Rating: 4.5 Stars
Sway is a book I went into with no expectations at all, which is probably one of the reasons I loved it as much as I did. It’s a raw, poignant, and sweet book, one I thoroughly enjoyed from start to finish.
Sway is about Jesse Alderman, a high school senior who specializes in getting things that people want, whether it be fake ids, school assignments, or a date with the head cheerleader. His life is just a series of business transactions, and he never gets emotionally invested in anything. So when Ken, the captain of the football team, asks Jesse to get him a date with Bridget Smalley, it’s just another job to him. Until he falls in love with her.
Jesse is one of the most 3-dimensional characters I’ve had the pleasure of reading about this year. His internal struggle with his way of life and his quiet anguish over his mother’s death a year ago makes for a very rounded character. His growth throughout the book is unlike anything I’ve ever read; Spears has managed to create a character so real that he’s impossible to dislike. The other characters were pretty one-dimensional and stereotypical, with the exception of Pete, Bridget’s brother, who has cerebral palsy and whom Jesse forms an accidental friendship with.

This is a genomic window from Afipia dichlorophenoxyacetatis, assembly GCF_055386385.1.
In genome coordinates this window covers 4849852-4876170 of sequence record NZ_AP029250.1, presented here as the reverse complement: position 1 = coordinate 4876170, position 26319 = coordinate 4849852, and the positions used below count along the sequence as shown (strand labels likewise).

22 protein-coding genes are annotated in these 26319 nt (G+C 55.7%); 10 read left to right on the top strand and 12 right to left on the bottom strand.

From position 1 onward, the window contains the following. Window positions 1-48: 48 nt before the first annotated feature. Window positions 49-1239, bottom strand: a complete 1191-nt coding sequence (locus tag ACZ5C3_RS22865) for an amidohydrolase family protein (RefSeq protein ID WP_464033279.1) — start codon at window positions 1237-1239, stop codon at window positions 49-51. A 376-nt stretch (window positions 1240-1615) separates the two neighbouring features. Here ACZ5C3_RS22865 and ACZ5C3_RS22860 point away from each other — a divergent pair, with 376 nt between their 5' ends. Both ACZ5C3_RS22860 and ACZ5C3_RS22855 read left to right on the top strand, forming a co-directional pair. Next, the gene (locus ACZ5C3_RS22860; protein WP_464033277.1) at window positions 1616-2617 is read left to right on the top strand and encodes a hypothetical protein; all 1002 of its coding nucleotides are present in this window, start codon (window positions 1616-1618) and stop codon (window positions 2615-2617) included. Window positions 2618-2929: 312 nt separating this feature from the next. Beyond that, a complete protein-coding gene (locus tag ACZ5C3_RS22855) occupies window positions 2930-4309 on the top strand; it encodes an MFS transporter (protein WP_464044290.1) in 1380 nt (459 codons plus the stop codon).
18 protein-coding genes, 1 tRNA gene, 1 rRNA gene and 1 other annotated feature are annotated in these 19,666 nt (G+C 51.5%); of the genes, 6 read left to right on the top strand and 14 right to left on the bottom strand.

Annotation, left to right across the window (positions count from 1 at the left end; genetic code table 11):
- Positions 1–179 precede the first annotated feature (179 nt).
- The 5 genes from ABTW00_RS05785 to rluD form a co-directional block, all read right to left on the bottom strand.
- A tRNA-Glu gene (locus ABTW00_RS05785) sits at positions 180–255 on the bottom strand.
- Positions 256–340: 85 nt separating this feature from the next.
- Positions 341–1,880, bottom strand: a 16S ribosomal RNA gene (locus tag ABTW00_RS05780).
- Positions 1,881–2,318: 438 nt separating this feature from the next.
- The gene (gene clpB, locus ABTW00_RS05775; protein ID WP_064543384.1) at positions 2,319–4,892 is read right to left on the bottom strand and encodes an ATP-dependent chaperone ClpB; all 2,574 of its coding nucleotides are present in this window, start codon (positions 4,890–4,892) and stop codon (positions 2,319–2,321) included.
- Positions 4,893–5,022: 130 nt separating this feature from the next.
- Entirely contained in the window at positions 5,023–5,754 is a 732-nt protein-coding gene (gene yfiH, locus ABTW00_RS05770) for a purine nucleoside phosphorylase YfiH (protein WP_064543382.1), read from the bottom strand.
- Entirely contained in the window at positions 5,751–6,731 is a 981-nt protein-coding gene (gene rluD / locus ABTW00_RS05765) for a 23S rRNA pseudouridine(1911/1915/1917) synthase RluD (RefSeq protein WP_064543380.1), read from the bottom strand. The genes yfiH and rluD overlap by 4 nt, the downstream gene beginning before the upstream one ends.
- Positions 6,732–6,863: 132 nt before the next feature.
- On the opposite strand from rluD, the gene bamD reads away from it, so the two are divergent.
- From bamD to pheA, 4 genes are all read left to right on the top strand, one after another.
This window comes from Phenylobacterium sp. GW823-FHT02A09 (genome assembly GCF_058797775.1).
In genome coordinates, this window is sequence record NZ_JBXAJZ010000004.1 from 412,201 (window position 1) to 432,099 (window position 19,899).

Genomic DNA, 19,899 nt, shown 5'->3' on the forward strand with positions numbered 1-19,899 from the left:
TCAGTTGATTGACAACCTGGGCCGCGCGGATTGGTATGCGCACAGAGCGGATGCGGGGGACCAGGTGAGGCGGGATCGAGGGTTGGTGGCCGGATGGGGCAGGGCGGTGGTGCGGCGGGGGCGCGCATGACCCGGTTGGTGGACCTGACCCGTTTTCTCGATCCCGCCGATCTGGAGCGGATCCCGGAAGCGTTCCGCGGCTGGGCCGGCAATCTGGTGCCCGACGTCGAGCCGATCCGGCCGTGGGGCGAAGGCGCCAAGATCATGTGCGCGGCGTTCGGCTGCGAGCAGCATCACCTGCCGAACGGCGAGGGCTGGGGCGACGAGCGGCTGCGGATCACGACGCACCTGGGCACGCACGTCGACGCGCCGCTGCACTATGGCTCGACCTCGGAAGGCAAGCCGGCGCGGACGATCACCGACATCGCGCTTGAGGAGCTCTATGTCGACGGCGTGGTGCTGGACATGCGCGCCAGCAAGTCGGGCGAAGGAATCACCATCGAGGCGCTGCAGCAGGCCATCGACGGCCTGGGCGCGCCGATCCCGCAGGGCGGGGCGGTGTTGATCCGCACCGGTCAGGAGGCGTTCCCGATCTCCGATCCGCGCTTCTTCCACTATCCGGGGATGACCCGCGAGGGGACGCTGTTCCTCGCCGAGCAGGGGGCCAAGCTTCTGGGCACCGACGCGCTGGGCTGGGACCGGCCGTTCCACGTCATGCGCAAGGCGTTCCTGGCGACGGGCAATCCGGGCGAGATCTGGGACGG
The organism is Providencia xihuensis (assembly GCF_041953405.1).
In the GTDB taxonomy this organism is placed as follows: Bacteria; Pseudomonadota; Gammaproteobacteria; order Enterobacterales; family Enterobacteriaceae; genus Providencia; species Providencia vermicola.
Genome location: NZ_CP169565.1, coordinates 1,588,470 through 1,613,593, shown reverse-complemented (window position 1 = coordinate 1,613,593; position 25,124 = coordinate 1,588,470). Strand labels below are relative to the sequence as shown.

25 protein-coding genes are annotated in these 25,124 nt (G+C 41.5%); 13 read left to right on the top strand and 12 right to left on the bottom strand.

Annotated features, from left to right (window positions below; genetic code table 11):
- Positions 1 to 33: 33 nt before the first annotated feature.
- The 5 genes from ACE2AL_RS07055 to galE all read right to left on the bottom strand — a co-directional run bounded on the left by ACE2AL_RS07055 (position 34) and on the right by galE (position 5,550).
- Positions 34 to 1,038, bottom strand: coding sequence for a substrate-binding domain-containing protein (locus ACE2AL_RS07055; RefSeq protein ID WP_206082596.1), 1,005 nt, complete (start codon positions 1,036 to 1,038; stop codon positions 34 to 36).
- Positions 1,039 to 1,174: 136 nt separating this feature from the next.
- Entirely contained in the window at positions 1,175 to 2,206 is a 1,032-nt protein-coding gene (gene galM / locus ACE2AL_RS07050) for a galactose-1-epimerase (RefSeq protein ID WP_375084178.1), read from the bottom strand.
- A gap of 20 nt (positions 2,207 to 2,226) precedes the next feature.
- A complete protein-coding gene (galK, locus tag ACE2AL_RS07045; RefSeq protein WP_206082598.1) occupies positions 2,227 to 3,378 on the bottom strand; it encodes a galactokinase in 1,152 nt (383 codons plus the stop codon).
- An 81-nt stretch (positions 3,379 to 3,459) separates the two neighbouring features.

The romance did not have insta-love(thank goodness!), except for a bit on Jesse’s side. It moves slowly, and it’s cute, but I didn’t find myself liking this aspect of this book as much as I did Jesse’s transformation. Bridget, while she is consistently described as a saint and perfect person, was quite shallow and naive, not to mention she would be a saint one chapter and drunk and complaining about the world the next. But don’t get me wrong, although I judged her pretty harshly, she was still a somewhat likable character.
The only issue I had with this book- and it’s a minor issue, in my view- is that I felt that the ends were tied up far too nicely to be realistic. While the rest of the book moved slowly, as things do in real life, I felt like that the end moved too quickly and was wrapped up a tad too well. I mean, literally pages after everything comes crashing down, everything becomes okay and perfect and the book comes to a close. This ending left me a bit unsatisfied, but the complexity of the characters throughout and the other aspects in the rest of the book made up for it by a mile.
So essentially, Sway is a sweet, poignant read that I highly recommend to more a mature audience. The characters, plot, and writing is great, with a very small amount of kinks to work out. Spears has done an excellent job with her debut, and I hope to read more of her works in the future.